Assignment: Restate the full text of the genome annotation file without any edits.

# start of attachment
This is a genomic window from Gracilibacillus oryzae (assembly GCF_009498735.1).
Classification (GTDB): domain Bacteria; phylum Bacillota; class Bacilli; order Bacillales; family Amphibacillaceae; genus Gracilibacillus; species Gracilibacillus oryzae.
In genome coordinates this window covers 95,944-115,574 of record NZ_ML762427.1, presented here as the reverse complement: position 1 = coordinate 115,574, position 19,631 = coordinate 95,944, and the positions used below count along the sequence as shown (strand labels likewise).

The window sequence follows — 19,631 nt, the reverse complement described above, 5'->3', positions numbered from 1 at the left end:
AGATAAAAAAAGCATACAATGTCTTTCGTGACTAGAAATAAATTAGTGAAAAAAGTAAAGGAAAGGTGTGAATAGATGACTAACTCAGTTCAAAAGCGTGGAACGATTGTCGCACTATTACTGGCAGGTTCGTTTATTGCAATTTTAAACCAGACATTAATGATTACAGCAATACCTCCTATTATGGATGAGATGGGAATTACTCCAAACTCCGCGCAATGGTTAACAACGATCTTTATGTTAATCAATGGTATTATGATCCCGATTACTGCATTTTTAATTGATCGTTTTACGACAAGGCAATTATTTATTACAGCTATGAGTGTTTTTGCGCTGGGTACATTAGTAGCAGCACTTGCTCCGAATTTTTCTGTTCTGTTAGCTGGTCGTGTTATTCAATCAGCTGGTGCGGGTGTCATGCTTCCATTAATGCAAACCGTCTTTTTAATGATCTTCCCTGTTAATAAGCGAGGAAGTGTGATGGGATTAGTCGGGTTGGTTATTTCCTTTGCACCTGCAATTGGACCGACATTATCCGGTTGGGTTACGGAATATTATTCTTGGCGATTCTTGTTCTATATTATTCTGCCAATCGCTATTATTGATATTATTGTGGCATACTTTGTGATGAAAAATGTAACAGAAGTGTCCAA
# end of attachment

This is a genomic window from Gracilibacillus oryzae (assembly GCF_009498735.1).
Classification (GTDB): domain Bacteria; phylum Bacillota; class Bacilli; order Bacillales; family Amphibacillaceae; genus Gracilibacillus; species Gracilibacillus oryzae.
In genome coordinates this window covers 95,944-115,574 of record NZ_ML762427.1, presented here as the reverse complement: position 1 = coordinate 115,574, position 19,631 = coordinate 95,944, and the positions used below count along the sequence as shown (strand labels likewise).

The window sequence follows — 19,631 nt, the reverse complement described above, 5'->3', positions numbered from 1 at the left end:
AGATAAAAAAAGCATACAATGTCTTTCGTGACTAGAAATAAATTAGTGAAAAAAGTAAAGGAAAGGTGTGAATAGATGACTAACTCAGTTCAAAAGCGTGGAACGATTGTCGCACTATTACTGGCAGGTTCGTTTATTGCAATTTTAAACCAGACATTAATGATTACAGCAATACCTCCTATTATGGATGAGATGGGAATTACTCCAAACTCCGCGCAATGGTTAACAACGATCTTTATGTTAATCAATGGTATTATGATCCCGATTACTGCATTTTTAATTGATCGTTTTACGACAAGGCAATTATTTATTACAGCTATGAGTGTTTTTGCGCTGGGTACATTAGTAGCAGCACTTGCTCCGAATTTTTCTGTTCTGTTAGCTGGTCGTGTTATTCAATCAGCTGGTGCGGGTGTCATGCTTCCATTAATGCAAACCGTCTTTTTAATGATCTTCCCTGTTAATAAGCGAGGAAGTGTGATGGGATTAGTCGGGTTGGTTATTTCCTTTGCACCTGCAATTGGACCGACATTATCCGGTTGGGTTACGGAATATTATTCTTGGCGATTCTTGTTCTATATTATTCTGCCAATCGCTATTATTGATATTATTGTGGCATACTTTGTGATGAAAAATGTAACAGAAGTGTCCAA